By Dedra Cordle
An emergency unit has been ordered for the Jackson Township Fire Department.
At the Oct. 1 meeting, the board of trustees unanimously approved a resolution to purchase a new medic unit as part of a planned replacement cycle. The medic, which will be manufactured locally by Horton, will be housed at Station 204 on Buckeye Parkway.
According to Assistant Fire Chief Shawn Quincel, the department’s emergency vehicles are on a 10-year replacement cycle due to the tremendous amount of “wear and tear” that is done to the equipment while responding to emergencies.
Fire Chief Randy Little added that the department makes approximately 10,000 runs annually between the four fire stations.
“Of those 10,000 runs, 7,300 of those are EMS runs,” he said. “And of that number, about 50 percent are transports.”
He said what could help the lifecycle of the emergency vehicles in the future is a newfound proximity to hospitals.
“Having two emergency hospitals located in Grove City will be beneficial.”
The resolution that was passed marked the third time that the department has ordered new emergency vehicles within a year. In October of 2018, the township ordered a new fire engine for station 203 on London-Groveport Road and a new medic for Station 202 on Hoover Road. In March of 2019, the township ordered a new medic to replace the one at Station 203. Unlike the aforementioned purchases, the township will not have to pay for the newly ordered medic.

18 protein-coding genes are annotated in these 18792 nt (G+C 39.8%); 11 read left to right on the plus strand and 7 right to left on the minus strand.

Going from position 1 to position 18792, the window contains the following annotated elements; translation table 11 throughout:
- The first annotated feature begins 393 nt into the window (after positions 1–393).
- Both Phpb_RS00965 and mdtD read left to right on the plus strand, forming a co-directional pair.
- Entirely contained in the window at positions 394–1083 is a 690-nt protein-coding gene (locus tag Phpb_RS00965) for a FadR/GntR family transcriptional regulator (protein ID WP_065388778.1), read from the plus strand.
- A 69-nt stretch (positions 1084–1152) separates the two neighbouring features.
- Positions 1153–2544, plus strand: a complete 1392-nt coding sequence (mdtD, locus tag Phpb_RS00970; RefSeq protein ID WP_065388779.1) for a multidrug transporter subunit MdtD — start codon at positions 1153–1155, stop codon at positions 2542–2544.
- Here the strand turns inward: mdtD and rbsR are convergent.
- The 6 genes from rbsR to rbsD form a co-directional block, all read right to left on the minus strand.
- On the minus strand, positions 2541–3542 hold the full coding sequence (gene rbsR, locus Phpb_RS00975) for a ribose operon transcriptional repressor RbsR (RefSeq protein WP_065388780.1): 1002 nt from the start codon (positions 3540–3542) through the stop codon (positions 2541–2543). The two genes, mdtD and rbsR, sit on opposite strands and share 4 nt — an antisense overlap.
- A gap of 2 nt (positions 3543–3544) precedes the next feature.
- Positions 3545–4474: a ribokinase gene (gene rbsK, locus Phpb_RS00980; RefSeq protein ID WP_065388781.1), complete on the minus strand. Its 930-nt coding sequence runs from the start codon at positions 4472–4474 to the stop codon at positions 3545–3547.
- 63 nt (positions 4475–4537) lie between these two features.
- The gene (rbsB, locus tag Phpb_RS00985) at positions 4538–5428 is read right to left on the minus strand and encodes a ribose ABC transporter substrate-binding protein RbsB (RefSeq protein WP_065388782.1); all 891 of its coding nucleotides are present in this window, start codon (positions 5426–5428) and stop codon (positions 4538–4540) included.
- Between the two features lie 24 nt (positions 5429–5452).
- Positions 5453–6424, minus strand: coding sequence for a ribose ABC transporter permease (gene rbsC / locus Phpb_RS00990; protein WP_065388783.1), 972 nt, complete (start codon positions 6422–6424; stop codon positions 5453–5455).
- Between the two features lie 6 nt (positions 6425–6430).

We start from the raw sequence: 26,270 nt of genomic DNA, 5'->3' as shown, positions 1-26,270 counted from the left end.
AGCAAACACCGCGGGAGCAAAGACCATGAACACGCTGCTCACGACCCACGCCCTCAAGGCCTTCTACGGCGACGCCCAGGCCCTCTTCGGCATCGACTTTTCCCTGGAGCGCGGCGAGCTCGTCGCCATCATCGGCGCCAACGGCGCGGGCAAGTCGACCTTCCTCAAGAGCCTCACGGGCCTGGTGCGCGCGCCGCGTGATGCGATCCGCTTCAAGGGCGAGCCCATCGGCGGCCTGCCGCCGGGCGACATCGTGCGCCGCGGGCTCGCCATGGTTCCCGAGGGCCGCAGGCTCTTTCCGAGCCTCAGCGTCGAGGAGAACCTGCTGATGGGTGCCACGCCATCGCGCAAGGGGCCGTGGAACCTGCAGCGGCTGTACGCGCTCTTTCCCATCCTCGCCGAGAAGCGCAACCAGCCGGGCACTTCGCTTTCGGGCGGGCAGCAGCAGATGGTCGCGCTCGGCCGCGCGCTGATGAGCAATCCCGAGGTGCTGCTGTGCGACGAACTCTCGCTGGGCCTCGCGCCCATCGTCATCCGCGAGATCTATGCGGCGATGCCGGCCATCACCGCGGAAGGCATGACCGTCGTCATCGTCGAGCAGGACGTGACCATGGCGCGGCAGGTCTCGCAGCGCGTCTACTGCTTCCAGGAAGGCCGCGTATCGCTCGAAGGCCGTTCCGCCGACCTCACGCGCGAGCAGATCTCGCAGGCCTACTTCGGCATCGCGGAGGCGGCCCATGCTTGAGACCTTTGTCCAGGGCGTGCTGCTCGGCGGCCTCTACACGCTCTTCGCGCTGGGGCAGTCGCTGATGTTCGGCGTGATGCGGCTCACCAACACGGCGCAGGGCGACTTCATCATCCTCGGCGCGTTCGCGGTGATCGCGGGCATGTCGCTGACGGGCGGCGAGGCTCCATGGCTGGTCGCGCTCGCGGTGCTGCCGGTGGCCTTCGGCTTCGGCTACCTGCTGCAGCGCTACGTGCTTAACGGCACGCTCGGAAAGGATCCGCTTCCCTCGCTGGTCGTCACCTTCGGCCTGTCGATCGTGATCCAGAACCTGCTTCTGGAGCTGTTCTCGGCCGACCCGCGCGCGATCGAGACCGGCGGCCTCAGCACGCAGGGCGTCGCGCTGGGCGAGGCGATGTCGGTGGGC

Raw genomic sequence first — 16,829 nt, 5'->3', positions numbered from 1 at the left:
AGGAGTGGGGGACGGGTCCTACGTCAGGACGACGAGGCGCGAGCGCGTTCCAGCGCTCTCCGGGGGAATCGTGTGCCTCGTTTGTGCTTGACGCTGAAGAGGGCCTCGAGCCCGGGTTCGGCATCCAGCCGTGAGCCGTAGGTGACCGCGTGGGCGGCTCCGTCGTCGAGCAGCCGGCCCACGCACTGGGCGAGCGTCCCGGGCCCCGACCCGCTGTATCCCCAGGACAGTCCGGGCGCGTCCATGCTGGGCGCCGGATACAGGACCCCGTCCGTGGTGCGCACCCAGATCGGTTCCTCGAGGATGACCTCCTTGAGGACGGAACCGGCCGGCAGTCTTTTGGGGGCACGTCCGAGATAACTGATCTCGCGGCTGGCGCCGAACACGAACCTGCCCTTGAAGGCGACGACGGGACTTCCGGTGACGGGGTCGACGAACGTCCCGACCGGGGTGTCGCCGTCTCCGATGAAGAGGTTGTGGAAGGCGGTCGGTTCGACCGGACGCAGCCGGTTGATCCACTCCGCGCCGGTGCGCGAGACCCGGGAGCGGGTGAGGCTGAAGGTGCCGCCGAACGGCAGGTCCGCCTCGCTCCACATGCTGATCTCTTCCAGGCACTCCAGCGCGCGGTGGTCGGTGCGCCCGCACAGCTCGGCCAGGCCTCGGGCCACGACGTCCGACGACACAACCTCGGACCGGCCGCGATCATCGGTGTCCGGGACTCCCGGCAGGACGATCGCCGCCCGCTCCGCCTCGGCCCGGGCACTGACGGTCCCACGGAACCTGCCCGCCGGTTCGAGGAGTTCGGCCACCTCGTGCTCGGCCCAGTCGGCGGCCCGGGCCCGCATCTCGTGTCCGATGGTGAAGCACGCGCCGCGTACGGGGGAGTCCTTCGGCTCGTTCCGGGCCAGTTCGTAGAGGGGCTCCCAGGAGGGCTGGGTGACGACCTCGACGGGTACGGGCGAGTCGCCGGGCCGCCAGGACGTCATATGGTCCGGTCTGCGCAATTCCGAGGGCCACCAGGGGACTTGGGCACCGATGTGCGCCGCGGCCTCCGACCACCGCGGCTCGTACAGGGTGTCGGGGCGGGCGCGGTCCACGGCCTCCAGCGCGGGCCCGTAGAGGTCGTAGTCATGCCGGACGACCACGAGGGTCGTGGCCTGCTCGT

According to Shane Farnsworth, township administrator, the city of Grove City will cover the cost. It is estimated at $350,000.
“It is a part of our agreement with the city due to the development at Beulah Park,” he said.
In June, the city signed off on a development and infrastructure agreement with Townsend Construction Company concerning the redevelopment of the Beulah Park property. Under the terms of the agreement, the 212-acre property sits in a community reinvestment area, thus making it eligible for a 15-year, 100 percent real property tax exemption. It will run simultaneously with a 30-year 100 percent tax increment financing exemption.
During that discussion, Farnsworth spoke before the council about the burden additional homes will place on its fire department and requested financial assistance. The township later came to its own terms with the city regarding the Beulah Park property. One of those terms was that the city would purchase a new medic for the department in 2020 and 2025.
Little said the medic is slated to arrive in the spring.
In related news, the fire department announced at the Sept. 17 meeting that it would seek grant money to replace fire apparatuses. Farnsworth said one grant would be used to purchase self-contained breathing apparatus compressors for each of the fire stations. The second grant request was for diesel exhaust removal at the four fire stations. Farnsworth said the department will not hear whether they have received the grant until the end of the year.